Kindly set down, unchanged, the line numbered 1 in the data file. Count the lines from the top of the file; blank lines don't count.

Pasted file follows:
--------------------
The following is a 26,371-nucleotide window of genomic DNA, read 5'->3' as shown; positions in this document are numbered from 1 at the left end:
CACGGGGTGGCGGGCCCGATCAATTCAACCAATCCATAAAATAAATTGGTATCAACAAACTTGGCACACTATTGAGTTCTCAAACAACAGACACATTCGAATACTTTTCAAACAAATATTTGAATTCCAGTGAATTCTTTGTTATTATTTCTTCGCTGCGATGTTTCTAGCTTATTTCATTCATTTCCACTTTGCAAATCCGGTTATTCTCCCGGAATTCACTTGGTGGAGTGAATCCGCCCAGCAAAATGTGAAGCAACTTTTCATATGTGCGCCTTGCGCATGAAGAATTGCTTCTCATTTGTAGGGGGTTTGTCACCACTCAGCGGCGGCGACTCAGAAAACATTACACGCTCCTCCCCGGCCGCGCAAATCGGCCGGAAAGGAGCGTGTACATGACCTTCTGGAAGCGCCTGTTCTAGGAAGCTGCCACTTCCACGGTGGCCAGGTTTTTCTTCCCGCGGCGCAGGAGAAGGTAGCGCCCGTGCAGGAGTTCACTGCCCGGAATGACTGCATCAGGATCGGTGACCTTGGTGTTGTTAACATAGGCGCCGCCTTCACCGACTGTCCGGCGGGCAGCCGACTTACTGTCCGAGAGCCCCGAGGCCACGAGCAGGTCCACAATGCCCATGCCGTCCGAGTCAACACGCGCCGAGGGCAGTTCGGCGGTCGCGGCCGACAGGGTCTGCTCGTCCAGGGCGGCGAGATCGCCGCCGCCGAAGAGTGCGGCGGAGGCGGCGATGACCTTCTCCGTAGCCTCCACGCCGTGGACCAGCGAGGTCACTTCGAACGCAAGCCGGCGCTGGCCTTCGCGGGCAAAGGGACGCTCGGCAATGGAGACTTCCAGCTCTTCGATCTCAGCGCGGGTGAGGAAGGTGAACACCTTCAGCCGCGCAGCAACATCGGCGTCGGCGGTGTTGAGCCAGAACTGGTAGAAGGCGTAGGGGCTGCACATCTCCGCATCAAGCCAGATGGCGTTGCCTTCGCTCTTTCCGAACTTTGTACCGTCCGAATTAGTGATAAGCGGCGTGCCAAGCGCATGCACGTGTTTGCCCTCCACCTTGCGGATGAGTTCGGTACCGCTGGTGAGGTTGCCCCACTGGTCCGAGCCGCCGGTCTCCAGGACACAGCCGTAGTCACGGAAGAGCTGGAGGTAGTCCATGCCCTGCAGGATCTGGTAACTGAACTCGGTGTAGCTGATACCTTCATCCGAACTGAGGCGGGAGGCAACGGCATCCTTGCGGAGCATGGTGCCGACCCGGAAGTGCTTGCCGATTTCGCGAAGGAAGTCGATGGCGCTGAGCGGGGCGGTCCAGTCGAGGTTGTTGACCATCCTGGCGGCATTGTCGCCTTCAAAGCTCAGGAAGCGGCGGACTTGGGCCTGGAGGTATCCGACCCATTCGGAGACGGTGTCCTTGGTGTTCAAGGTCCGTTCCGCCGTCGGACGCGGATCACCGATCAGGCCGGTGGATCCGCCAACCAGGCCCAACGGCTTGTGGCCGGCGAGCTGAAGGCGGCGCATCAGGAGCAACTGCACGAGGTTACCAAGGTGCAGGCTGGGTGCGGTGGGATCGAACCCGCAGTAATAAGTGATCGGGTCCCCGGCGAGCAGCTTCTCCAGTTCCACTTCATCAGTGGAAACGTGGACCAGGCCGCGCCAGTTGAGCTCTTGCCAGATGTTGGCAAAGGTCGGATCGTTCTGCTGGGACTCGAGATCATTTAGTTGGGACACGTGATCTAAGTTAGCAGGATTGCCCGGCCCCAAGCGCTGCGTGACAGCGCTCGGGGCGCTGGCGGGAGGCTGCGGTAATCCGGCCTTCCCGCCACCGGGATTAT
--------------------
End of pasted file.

The following is a 26,371-nucleotide window of genomic DNA, read 5'->3' as shown; positions in this document are numbered from 1 at the left end: